Can We Protect the Privacy of a RAIN RFID Chip With the ‘Untraceable’ Command On?

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Ask The ExpertsCan We Protect the Privacy of a RAIN RFID Chip With the ‘Untraceable’ Command On?
RFID Journal Staff asked 7 years ago

Is it possible for a RAIN RFID chip complying with the Gen2v2 standard, and with the "Untraceable" command on—even with encrypted keys—to render it impossible to read the mask designer ID (MDID) using a standard RFID interrogator? My question is based on the following two points:

1.EPC Tag Data Standard Version 1.9, Ratified, November 2014

Section: 16. Tag Identification (TID) Memory Bank Contents

UHFC1G2 states "TID memory locations above 07h shall be defined according to the registration authority defined by this class identifier value and shall contain, at a minimum, sufficient identifying information for an Interrogator to uniquely identify the custom commands and/or optional features that a Tag supports." For the allocation class identifier of E2h, this information is the MDID and TMN, regardless of whether the extended TID is present or not.

2. European Union laws in relation to privacy and more—for example, health and law concerns that have been part of the above standards.

If either the tag's manufacturer or the user allow the MDID to become untraceable, it is no longer accessible and, consequently, in breach of its E2h status and all EU privacy laws. We understand and support the need to protect a buyer's interests, but if the buyer is in breach by manipulating the "untraceable" command, then we believe the command is not in compliance with the Gen2v2 standards. It is a probable backdoor of illegal activity.

Are we wrong about this? All accessible data, regardless of the use of the "untraceable" command, is elsewhere noted as "shall contain an 8 bit ISO/IEC 15963 allocation class identifier of E2h at memory locations 00h to 07h."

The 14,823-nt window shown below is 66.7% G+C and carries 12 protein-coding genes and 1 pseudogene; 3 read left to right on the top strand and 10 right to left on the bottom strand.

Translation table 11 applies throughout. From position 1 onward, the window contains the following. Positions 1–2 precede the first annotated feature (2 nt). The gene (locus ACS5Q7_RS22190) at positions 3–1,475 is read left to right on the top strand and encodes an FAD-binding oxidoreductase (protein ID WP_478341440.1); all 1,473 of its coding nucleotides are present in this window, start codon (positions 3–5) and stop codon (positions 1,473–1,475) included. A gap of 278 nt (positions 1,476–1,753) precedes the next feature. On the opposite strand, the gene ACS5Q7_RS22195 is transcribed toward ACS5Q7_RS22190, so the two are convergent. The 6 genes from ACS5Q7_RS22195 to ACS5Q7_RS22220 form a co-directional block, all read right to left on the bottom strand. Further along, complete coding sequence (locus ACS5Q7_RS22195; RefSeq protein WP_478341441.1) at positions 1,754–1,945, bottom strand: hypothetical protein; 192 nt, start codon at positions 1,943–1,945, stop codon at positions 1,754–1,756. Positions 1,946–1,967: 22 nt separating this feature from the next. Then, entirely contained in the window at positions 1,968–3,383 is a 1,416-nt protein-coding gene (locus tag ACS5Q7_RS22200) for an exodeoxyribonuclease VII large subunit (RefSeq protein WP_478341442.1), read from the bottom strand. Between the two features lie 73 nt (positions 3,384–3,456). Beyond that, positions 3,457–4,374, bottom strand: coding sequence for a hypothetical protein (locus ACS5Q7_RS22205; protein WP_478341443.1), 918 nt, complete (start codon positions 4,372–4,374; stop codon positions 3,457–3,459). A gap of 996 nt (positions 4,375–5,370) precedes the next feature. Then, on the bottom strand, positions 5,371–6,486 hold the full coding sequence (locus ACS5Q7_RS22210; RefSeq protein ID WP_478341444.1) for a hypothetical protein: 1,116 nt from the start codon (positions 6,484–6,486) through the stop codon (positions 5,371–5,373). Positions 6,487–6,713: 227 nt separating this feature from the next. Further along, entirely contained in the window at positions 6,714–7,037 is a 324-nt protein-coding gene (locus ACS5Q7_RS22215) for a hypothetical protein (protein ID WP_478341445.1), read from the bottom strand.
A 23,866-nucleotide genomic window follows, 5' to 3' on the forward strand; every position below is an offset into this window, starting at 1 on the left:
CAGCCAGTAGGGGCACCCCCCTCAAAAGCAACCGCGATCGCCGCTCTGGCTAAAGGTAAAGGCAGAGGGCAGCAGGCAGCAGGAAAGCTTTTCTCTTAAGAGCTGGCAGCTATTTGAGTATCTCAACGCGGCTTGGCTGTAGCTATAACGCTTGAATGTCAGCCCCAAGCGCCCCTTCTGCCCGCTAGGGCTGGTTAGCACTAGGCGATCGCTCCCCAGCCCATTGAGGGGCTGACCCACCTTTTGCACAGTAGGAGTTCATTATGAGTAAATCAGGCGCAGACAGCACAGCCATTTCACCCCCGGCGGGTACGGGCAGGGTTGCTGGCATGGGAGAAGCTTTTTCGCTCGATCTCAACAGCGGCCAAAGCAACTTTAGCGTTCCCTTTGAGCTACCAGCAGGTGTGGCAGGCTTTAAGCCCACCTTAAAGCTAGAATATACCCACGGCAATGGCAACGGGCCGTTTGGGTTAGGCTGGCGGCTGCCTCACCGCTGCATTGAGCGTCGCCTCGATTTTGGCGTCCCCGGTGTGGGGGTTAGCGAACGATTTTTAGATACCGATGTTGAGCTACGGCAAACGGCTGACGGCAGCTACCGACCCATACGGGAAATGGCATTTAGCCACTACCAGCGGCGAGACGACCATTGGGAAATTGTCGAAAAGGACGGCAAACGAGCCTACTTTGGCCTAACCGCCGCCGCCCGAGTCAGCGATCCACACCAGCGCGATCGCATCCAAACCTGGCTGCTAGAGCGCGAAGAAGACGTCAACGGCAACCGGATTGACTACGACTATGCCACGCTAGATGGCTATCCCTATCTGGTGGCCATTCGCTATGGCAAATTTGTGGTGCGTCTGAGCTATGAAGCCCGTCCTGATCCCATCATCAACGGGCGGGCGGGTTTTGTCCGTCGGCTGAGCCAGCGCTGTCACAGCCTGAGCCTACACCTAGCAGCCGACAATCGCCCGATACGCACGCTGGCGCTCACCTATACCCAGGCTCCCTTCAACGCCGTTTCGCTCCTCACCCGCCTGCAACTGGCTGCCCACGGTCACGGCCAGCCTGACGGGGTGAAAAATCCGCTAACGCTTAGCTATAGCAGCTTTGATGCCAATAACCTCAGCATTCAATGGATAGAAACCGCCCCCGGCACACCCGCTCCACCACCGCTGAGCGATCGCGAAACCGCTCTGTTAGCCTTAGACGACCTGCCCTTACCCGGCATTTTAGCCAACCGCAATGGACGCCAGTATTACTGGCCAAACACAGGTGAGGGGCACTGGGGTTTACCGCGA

To answer your question, I reached out to Ken Traub, principal at Ken Traub Consulting and an expert on the Electronic Product Code (EPC) standards for passive ultrahigh-frequency (UHF) RFID. Here is Ken's response:

"According to the Gen2V2 standard, the 'Untraceable' command may be used to hide the entire TID memory, including the MDID, which is bits 08h—13h of the TID memory. So, if the tag supports the 'Untraceable' command, it is possible to make the MDID unreadable. As the 'Untraceable' command is optional for tags, not all tags will support it. You would have to check the manufacturer's specifications to see if your tag has that capability.

"The Gen2V2 standard says, as the questioner points out, that the TID memory locations above 07h shall contain the MDID and TMN. The standard does not say that those memory locations must be readable by all readers. Even if the 'Untraceable' command is used to make those locations unreadable, the TID memory still contains the required data, and so the tag is still in compliance with the standard.

"I am not familiar with any EU regulations that specifically require any part of the TID to be readable. I can't imagine how that would be relevant to privacy, as the MDID merely identifies the manufacturer of the RFID chip (Impinj, Alien, NXP, etc.), and so does not relate to personal privacy in any way."

—Mark Roberti, Founder and Editor, RFID Journal

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